Man arrested for laundering 1.2 million bitcoins, 10-year transaction tracked

Charlie Taylor

The pioneer bitcoiner and alleged administrator of Bitcoin Fog, a darknet website that offered mixing services (mixture of transactions to obfuscate origin and destination), was identified and arrested with the help of blockchain analysis. their services came or went to black markets where users bought illegal substances. U.S. Federal Revenue Service (IRS) officials said they identified the suspect because of his transactions a decade ago.Roman Sterlingov, the suspect with Russian and Swedish origins, was arrested Tuesday in Los Angeles. . According to the prosecution, he was responsible for laundering 1.2 million btc – the equivalent of $ 336 million at the time of the transactions. Roman took commissions between 2 and 2.5% of transactions, collecting the equivalent of $ 8 million in bitcoins in the price of each transaction, not to mention the massive appreciation of cryptocurrency between 2011 and today.

Bitcoin, an eternally transparent record

In a post on BitcoinTalk, the company BitcoinFog says it would make the connection between bitcoin transactions and users' identities impossible.

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“Using our service you mix your bitcoins in our own pool with bitcoins from other users, and you are paid back to other accounts in our mixed pool, which, if done correctly by you can eliminate any chance of finding your payments and making it impossible to prove any connection between a deposit and a withdrawal within our service. ”Ultimately, Bitcoin Fog was defeated by the very tools it claimed to combat, proving once again that bitcoin should not be used for illicit activities.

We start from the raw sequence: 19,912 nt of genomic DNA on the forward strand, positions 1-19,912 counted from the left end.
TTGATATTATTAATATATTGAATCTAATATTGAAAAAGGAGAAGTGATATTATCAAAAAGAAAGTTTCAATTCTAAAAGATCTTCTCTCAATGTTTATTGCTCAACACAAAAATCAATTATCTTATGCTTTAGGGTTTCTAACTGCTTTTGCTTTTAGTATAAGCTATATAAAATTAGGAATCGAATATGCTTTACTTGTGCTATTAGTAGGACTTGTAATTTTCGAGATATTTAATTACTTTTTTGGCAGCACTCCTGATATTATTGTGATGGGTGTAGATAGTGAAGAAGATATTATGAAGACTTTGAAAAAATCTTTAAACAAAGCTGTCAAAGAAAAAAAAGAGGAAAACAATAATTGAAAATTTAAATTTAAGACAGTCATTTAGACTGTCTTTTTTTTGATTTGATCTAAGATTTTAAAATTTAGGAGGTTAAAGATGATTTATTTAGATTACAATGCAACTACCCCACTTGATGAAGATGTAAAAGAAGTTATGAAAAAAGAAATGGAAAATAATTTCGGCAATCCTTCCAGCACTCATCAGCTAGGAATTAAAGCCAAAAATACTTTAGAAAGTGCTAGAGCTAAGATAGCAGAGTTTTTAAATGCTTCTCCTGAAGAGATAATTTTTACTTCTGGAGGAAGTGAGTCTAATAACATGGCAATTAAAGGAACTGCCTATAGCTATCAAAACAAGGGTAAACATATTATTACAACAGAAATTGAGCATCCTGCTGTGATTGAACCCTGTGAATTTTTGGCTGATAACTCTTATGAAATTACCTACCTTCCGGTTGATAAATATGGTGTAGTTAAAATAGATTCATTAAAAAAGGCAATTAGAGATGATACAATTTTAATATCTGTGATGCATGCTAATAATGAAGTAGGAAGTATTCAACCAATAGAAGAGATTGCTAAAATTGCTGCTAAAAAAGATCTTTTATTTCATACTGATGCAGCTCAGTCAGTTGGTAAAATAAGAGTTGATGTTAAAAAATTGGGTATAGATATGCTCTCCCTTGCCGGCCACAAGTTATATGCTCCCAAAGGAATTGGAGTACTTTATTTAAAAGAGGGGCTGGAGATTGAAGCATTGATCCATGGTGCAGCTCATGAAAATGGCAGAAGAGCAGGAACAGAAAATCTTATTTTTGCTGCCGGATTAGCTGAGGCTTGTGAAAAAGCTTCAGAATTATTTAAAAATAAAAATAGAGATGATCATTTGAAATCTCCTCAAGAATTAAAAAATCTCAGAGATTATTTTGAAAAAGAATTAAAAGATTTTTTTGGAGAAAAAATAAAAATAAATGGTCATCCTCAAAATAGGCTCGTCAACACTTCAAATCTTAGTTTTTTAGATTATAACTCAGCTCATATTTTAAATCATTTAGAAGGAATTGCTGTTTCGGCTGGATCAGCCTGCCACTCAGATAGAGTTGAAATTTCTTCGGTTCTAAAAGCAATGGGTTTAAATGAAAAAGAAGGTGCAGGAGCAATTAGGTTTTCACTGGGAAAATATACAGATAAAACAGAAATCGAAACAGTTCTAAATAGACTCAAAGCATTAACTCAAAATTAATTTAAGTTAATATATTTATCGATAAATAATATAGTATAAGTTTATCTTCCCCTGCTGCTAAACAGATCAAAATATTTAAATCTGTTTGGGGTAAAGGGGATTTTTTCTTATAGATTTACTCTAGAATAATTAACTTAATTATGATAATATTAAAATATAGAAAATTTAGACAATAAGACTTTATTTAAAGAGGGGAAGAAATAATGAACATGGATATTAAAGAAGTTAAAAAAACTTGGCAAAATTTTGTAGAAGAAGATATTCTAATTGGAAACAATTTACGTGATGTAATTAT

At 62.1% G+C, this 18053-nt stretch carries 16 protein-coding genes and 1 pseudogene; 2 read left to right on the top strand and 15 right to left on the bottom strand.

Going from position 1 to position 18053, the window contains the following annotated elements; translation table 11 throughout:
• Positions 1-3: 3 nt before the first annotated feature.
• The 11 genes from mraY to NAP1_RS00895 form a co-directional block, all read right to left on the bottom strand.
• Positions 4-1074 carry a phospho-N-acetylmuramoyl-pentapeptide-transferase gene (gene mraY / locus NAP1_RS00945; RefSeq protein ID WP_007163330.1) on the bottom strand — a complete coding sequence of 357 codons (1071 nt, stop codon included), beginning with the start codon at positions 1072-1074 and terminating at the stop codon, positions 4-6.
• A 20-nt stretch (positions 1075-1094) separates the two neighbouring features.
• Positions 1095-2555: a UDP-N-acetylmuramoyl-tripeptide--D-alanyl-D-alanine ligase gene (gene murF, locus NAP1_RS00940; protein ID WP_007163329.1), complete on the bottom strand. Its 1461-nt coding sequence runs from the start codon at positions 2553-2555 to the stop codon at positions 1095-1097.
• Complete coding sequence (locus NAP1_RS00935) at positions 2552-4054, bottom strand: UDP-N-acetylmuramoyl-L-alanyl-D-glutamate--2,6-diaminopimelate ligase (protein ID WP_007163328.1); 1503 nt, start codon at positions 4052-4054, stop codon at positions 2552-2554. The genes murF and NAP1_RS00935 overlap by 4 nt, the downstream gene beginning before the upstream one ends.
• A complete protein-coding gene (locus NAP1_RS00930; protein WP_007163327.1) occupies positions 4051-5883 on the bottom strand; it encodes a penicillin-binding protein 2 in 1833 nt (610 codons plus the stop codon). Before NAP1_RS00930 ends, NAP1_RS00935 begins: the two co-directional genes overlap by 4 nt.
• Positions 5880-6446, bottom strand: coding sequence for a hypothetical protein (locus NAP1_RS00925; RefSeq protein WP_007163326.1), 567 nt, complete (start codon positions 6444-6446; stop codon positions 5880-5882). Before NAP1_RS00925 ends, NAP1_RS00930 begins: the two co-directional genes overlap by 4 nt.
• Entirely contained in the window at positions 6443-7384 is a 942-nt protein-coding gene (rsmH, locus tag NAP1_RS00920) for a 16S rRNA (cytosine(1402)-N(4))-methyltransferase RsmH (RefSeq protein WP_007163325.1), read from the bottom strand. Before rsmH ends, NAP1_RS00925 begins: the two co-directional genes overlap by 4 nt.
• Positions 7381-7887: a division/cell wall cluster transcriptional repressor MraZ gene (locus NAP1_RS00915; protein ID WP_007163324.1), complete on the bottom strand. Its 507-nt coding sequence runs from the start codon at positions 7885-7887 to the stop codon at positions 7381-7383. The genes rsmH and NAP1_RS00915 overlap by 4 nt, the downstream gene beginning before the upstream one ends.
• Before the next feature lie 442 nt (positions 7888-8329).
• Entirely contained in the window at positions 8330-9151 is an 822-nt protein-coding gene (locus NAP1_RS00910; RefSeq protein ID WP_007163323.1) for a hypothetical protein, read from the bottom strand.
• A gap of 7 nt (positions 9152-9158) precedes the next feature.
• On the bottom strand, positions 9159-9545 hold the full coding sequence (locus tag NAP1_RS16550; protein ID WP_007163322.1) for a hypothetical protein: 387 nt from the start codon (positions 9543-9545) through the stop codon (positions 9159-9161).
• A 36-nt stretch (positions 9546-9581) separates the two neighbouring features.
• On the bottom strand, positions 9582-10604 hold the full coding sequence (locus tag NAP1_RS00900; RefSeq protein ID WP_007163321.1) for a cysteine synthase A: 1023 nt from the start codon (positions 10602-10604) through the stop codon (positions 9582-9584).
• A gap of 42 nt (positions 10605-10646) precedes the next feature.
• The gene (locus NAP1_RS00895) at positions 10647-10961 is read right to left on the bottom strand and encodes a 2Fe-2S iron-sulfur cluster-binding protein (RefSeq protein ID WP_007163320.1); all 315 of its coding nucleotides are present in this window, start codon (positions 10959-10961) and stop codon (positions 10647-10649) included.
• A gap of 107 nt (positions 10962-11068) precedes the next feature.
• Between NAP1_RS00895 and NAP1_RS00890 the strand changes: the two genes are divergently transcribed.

“This is yet another example of how researchers with the right tools can take advantage of the cryptocurrency's transparency to track the flow of illicit funds,” says Jonathan Levin, co-founder of blockchain analytics company Chainalysis.

The investigators were able to connect Roman's transactions with his MtGox account where he deposited euros, withdrew bitcoins and moved them to various addresses until exchanging them for the Liberty Reserve digital currency, to finally buy the domain

Bitcoin is loved by governments

For the privacy enthusiast Seth Simons “Investigators and governments are quickly learning to“ love ”#Bitcoin for its transparency.” In an interview with Real Vision Finance, Kathryn Haun – the prosecutor who investigated the Silk Road case – categorically stated that prosecutors love cases involving bitcoin: “Bitcoin is far from anonymous … speaking as an investigator and prosecutor, we actually love cases involving Bitcoin. Even more than cash and sometimes even more than bank transfers, ”Haun said. Investigations involving bitcoins do not even require court orders to break the confidentiality of the data, as all transactions are public on the blockchain and can be audited by everyone with free and often open-source tools. Text made with the help of Gustavo Marinho.

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